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New research on what the nose ‘knows’ reveals an unexpected simplicity What the nose knows is quite amazing, when you think about it. The moment you encounter an awful odor – spoiled milk, say, or the scent of skunk – you reflexively recoil in disgust. Often, too, you take action, quickly disposing of the bad milk or moving as fast as you can away from the [...]The post New research on what the nose ‘knows’ reveals an unexpected simplicity appeared first on PsyPost.
Sexual supply and demand: Men want commitment when women are scarce, study finds The sexual stereotype, in line with evolutionary theory, is that women want commitment and men want lots of flings. But a study of the Makushi people in Guyana shows the truth is more complex, with men more likely to seek long-term relationships when women are in short supply. “Commitment to a relationship is influenced by [...]The post Sexual supply and demand: Men want commitment when women are scarce, study finds appeared first on PsyPost.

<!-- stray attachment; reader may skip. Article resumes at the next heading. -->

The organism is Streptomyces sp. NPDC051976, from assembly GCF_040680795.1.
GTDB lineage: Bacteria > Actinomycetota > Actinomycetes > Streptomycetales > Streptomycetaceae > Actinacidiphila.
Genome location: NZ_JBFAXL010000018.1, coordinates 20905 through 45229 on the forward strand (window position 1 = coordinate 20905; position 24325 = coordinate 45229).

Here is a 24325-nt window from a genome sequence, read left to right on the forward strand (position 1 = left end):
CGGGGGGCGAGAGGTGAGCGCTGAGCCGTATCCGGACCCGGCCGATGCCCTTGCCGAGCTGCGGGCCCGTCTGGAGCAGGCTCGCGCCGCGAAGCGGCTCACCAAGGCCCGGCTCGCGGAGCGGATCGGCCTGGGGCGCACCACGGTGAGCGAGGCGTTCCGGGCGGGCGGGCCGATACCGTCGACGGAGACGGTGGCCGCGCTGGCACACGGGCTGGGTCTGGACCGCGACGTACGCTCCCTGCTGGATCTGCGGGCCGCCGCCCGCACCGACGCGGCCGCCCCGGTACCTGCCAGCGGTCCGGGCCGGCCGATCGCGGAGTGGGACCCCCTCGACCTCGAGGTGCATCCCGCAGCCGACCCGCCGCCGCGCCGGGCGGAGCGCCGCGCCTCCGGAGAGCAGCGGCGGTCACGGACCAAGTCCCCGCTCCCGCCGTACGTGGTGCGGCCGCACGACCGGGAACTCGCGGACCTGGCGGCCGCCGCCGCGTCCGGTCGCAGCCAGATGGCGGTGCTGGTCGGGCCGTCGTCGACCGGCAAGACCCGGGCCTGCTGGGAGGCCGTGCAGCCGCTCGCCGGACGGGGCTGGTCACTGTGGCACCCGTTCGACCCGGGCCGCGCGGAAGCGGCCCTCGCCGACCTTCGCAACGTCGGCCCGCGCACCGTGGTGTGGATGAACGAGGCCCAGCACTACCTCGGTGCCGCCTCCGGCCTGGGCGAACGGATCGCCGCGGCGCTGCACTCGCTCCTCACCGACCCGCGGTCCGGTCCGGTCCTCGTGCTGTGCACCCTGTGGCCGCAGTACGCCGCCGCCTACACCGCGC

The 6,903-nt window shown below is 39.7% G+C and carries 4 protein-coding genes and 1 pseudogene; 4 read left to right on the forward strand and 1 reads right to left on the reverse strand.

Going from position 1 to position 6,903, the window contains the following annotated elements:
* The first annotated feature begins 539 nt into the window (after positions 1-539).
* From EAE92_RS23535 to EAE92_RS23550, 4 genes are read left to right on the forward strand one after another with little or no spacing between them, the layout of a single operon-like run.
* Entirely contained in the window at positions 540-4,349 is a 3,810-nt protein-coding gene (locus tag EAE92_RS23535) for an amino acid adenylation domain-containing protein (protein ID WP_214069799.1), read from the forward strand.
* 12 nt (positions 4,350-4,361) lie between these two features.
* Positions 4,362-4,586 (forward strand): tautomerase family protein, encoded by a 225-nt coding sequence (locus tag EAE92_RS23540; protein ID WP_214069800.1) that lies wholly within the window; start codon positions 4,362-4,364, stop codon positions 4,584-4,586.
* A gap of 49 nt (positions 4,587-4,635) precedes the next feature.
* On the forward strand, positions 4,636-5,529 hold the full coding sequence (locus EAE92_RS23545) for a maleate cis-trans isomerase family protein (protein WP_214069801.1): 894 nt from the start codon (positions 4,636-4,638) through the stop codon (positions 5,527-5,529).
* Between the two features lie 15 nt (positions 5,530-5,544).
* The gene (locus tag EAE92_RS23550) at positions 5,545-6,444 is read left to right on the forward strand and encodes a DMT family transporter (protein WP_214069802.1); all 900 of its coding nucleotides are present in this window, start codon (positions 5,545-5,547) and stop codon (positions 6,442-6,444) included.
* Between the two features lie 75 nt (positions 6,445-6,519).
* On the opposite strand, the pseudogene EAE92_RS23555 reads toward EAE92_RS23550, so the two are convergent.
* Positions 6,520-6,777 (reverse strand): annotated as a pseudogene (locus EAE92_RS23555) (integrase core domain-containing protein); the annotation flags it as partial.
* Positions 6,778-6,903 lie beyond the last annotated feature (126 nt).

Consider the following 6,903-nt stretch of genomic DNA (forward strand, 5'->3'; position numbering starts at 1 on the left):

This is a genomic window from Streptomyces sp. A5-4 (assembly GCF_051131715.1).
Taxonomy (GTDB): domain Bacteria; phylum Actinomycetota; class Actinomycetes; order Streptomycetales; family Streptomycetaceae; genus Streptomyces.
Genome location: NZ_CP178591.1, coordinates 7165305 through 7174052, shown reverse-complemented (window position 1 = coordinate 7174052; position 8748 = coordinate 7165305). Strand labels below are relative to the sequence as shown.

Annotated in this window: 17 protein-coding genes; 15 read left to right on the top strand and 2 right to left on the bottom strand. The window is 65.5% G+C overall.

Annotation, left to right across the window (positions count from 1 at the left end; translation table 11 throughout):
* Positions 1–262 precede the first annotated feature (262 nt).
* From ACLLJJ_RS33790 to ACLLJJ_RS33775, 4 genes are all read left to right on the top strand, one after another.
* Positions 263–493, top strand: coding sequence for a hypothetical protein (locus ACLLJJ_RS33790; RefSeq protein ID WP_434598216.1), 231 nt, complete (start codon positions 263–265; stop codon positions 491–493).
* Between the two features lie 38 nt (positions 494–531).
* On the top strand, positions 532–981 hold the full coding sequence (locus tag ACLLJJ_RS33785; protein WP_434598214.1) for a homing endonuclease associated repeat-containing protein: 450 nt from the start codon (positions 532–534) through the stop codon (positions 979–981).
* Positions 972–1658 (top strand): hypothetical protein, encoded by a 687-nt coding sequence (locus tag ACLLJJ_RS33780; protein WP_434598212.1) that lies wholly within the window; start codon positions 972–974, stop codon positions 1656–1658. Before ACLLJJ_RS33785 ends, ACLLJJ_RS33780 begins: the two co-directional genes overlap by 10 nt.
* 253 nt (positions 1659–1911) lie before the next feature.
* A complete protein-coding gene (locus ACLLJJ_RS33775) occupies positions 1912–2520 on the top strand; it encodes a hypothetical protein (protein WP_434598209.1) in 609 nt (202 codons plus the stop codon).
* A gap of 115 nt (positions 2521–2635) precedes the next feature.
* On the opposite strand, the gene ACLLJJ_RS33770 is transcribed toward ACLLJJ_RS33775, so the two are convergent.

Video shows how expansion microscopy brings the brain in 3-D into focus While most efforts to understand the brain focus on new technologies to magnify small anatomical features, engineers at the MIT-based Center for Brains, Minds and Machines have found a way to make brains physically bigger.The post Video shows how expansion microscopy brings the brain in 3-D into focus appeared first on PsyPost.
Are your emotions contagious? We're known to mimic each other's facial expressions and posture, but they aren’t the only things we can subconsciously 'catch' from others.The post Are your emotions contagious? appeared first on PsyPost.
Scientists Have Provided Evidence for Optimism By Shocking Dogs Nearly every activity you fear can turn into something that brings you joy. Don't believe it? There's proof. And it involves that old scientific standby — applying electricity to animals....
Overwhelmed Or Depressed? Wisdom from Martin Luther King, Jr. Tis the season to feel a bit down, overwhelmed and stressed. When the mind is focusing on the negative details of life, it’s practicing seeing things through this lens and what we practice and repeat creates a habit of thoughts, feelings, emotions and sensations. I call this getting caught in...